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Ofwat orders Thames Water to pay £65M back to customers

Thames Water has agreed to pay £65 million back to customers as part of a package of payments and penalties worth £120 million.

Ofwat chief executive Rachel Fletcher said the measures against Thames 'illustrate the scale of the company's shortcomings'Ofwat chief executive Rachel Fletcher said the measures against Thames 'illustrate the scale of the company's shortcomings'

This follows an Ofwat investigation that found that Thames Water’s board did not have sufficient oversight and control of the company’s leakage performance.

The £65 million payment to customers is on top of £55 million in automatic penalties incurred by the company for missing the commitment it made to customers to cut leaks.

Following Ofwat’s investigation, Thames has committed to bring forward the payment of these automatic penalties. This means that Thames’ shareholders will return a total of £120 million to customers.

As a result, each Thames customer will get a total rebate of approximately £15 over the next two years.

Ofwat’s investigation found that Thames Water breached two of its legal obligations through poor leakage management. It concluded that Thames Water’s board and management did not pay enough attention to reducing leakage and that the company underestimated the significance of its underperformance on leakage when assuring Ofwat that it was meeting its statutory obligations, one of which is to deliver an efficient and economic service.

As part of the proposed settlement, Thames Water has committed to getting its leakage performance back in line with what it has promised it will deliver for its customers in 2019-20.

It will also publish its performance each month in tackling leaks, appoint an independent monitor to certify the information in its monthly leakage reports, make additional leakage reductions of 15 per cent by 2025 and do more to engage with customers on leakage issues – including at its board.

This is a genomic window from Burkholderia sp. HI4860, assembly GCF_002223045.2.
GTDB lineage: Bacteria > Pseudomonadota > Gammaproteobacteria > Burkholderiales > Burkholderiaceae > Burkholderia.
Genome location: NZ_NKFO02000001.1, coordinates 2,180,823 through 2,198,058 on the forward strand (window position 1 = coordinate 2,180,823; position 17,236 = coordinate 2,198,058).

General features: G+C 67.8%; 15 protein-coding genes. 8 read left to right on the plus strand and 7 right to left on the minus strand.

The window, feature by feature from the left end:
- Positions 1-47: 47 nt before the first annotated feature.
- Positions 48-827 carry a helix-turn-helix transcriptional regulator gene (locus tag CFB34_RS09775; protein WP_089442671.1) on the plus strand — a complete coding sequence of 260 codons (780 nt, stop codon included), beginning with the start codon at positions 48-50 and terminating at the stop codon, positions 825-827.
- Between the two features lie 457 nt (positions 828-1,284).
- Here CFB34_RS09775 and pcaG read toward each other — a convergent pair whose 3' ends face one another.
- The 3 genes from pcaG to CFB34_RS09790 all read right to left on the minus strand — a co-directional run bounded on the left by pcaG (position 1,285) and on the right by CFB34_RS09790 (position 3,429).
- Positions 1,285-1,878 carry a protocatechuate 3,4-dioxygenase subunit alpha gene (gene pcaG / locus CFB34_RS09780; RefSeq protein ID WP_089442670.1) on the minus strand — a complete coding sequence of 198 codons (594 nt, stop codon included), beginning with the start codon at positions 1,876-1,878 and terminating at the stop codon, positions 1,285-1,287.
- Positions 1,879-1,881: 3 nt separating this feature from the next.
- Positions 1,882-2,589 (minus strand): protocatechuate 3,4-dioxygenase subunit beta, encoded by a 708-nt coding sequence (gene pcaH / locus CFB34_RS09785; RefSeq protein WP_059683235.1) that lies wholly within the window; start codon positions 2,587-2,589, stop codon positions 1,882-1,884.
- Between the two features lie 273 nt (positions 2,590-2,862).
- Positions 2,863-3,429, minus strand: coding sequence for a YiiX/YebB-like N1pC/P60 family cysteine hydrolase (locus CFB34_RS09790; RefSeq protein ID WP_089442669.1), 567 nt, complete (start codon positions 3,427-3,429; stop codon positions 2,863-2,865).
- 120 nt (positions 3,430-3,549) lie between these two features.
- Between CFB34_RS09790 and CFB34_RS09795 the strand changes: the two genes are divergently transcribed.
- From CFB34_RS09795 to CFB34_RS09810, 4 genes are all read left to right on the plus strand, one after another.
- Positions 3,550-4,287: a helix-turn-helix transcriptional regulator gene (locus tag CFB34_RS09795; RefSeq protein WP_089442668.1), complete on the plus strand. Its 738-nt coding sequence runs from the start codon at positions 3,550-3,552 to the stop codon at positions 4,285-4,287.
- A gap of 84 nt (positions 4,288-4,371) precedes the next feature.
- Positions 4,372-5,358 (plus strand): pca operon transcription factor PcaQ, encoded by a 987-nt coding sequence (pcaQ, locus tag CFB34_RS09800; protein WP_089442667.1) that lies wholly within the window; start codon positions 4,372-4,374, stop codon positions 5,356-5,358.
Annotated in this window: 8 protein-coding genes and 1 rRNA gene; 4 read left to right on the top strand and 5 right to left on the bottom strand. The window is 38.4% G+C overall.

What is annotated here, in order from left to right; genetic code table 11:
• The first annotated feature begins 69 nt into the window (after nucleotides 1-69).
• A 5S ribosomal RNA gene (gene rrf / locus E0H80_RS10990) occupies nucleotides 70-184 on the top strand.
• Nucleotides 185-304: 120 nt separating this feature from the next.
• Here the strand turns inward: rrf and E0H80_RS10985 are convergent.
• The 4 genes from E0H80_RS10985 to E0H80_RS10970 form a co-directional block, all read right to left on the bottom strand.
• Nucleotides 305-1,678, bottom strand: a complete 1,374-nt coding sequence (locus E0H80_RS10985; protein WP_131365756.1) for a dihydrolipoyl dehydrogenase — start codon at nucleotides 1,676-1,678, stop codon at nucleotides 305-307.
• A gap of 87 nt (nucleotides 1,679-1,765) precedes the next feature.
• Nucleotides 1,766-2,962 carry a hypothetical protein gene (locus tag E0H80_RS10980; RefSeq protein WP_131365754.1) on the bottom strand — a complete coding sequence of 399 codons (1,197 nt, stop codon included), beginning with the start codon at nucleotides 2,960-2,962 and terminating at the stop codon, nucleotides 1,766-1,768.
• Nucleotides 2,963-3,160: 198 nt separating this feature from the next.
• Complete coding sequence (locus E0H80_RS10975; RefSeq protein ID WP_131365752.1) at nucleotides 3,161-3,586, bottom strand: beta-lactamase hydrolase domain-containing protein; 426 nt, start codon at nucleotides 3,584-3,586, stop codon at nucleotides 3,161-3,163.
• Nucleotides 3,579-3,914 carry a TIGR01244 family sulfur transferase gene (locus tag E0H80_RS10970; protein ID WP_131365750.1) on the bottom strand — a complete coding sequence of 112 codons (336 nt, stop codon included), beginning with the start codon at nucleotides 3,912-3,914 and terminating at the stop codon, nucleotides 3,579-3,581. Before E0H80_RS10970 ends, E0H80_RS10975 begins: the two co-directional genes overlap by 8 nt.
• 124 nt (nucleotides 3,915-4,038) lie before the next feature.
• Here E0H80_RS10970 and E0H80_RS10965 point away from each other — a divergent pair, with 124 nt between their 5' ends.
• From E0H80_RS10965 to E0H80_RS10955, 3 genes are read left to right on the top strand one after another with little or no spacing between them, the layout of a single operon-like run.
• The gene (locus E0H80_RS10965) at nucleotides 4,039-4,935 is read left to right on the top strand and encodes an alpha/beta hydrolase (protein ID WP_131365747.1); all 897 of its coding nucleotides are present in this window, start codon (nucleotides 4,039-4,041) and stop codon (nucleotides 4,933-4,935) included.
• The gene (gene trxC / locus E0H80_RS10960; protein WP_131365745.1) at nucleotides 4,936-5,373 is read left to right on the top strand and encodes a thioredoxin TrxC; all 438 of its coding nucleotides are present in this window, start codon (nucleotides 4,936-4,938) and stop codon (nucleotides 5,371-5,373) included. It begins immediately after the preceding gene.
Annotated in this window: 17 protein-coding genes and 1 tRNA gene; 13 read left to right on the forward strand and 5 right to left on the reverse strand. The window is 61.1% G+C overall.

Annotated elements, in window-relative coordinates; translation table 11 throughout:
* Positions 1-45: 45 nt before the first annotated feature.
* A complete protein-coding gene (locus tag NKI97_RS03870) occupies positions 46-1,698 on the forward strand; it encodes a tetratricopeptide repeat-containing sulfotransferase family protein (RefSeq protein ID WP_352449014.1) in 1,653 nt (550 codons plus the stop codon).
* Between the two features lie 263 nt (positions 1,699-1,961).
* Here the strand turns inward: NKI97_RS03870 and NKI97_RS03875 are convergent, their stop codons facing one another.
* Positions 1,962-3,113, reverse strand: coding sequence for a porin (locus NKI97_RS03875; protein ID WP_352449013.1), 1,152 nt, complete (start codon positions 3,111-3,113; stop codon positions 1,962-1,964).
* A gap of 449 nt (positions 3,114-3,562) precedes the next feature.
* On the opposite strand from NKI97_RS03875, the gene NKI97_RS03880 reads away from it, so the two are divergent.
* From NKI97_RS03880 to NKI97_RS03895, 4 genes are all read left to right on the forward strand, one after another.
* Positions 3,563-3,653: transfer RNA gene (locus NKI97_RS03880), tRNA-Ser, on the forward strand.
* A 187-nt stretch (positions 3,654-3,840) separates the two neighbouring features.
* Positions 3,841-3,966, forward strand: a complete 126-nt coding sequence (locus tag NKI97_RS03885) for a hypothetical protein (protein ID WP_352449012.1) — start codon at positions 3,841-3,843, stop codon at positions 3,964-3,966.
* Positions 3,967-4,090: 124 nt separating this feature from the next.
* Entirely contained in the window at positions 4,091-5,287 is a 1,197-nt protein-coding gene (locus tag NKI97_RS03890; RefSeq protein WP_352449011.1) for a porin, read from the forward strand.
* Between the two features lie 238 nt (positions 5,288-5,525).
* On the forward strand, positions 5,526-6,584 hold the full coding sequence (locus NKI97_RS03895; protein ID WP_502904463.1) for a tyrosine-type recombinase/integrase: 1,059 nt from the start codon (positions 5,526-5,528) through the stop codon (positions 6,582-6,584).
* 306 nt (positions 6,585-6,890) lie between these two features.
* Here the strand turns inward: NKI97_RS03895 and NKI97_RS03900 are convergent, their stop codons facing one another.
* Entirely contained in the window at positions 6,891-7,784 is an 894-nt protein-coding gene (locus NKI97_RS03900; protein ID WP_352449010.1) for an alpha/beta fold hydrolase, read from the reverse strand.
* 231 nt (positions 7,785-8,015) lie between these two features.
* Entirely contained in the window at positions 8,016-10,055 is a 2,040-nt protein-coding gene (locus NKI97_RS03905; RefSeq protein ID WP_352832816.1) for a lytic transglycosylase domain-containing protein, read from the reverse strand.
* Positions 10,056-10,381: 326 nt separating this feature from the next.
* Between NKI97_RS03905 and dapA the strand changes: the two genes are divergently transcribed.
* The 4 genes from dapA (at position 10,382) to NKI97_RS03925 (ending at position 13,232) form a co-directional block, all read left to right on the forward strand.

Thames Water has also pledged to provide Ofwat with more detailed evidence to assure that it is meeting its statutory obligations in relation to leakage and improving its management control over the delivery of core operational functions.

Ofwat chief executive Rachel Fletcher said: “Thames Water failed its customers in tackling leakage and the measures we’ve announced today illustrate the scale of the company’s shortcomings and how seriously we take them.

"High leakage creates unnecessary strain on the environment, excess costs for customers and increased risk of water shortages. A well-run water company will have a good understanding of the condition of its pipes and will be able to reduce leakage over time.

"Ofwat has set all water companies a target of bringing down leakage by at least another 15 per cent up to 2025 and expects further reductions beyond this date.

"Thames has assured us that they now have a grip on the leakage situation, but this should serve as a catalyst for the company to improve how it delivers on its wider commitments to customers.

"Customers don’t want to see their water company letting them down like this, but we hope the rebate they will now receive goes some way towards compensating them for their water company’s failure to live up to its commitments to cut leakage.”

Steve Robertson, Thames Water CEO, said: "Reducing leakage is really important to us and to our customers. We met our leakage targets for a decade but our recent performance has not been good enough. We let our customers down and for that we’re sorry.

"We have taken more control of how we manage the network and are investing significantly more in people and resources to tackle leakage, get back on track and then go beyond. Thanks to these changes already in place, our current leakage repair performance is our best ever at around 1,000 a week. Our focus is to restore customers’ trust and confidence in Thames Water."

Environment Secretary Michael Gove welcomed the announcement, saying: "Thames Water completely failed in their duty of care to their customers, leaving them to suffer leaks for far too long through poor management. But actions speak louder than words, and they must deliver on their commitment to provide compensation and much-needed improvements to customers.

"This is exactly the kind of decisive action Ofwat should be taking, and shows an ongoing commitment to ensuring customers receive the service they deserve. I fully support [Ofwat chairman] Jonson Cox and his team's work to hold the water industry to account."

Author: Robin Hackett, editor, WWT
Topic: Policy & Regulation
Tags: ofwat , leaks , Thames Water , leakage

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